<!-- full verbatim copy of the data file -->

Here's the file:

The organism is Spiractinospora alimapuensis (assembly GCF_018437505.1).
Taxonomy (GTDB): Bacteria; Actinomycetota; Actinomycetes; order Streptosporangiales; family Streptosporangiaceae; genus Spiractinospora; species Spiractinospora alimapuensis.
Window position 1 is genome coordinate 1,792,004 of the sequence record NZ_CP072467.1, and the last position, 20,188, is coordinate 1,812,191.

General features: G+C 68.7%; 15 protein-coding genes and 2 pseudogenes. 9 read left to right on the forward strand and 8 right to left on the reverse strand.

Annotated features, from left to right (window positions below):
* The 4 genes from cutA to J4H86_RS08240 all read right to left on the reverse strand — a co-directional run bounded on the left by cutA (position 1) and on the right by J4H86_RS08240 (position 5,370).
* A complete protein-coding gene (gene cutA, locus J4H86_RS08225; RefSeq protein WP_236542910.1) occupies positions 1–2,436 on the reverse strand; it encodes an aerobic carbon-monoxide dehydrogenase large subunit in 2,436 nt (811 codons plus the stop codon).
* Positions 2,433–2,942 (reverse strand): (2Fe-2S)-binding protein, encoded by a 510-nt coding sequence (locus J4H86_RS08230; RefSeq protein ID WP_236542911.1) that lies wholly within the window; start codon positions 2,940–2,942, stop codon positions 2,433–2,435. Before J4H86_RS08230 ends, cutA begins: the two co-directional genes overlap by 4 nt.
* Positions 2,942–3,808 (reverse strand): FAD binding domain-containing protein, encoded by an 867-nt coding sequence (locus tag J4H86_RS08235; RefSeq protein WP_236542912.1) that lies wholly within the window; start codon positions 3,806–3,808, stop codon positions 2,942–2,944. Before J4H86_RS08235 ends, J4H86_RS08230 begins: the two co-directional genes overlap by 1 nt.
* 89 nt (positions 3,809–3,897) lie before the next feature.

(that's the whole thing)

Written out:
The organism is Spiractinospora alimapuensis (assembly GCF_018437505.1).
Taxonomy (GTDB): Bacteria; Actinomycetota; Actinomycetes; order Streptosporangiales; family Streptosporangiaceae; genus Spiractinospora; species Spiractinospora alimapuensis.
Window position 1 is genome coordinate 1,792,004 of the sequence record NZ_CP072467.1, and the last position, 20,188, is coordinate 1,812,191.

General features: G+C 68.7%; 15 protein-coding genes and 2 pseudogenes. 9 read left to right on the forward strand and 8 right to left on the reverse strand.

Annotated features, from left to right (window positions below):
* The 4 genes from cutA to J4H86_RS08240 all read right to left on the reverse strand — a co-directional run bounded on the left by cutA (position 1) and on the right by J4H86_RS08240 (position 5,370).
* A complete protein-coding gene (gene cutA, locus J4H86_RS08225; RefSeq protein WP_236542910.1) occupies positions 1–2,436 on the reverse strand; it encodes an aerobic carbon-monoxide dehydrogenase large subunit in 2,436 nt (811 codons plus the stop codon).
* Positions 2,433–2,942 (reverse strand): (2Fe-2S)-binding protein, encoded by a 510-nt coding sequence (locus J4H86_RS08230; RefSeq protein ID WP_236542911.1) that lies wholly within the window; start codon positions 2,940–2,942, stop codon positions 2,433–2,435. Before J4H86_RS08230 ends, cutA begins: the two co-directional genes overlap by 4 nt.
* Positions 2,942–3,808 (reverse strand): FAD binding domain-containing protein, encoded by an 867-nt coding sequence (locus tag J4H86_RS08235; RefSeq protein WP_236542912.1) that lies wholly within the window; start codon positions 3,806–3,808, stop codon positions 2,942–2,944. Before J4H86_RS08235 ends, J4H86_RS08230 begins: the two co-directional genes overlap by 1 nt.
* 89 nt (positions 3,809–3,897) lie before the next feature.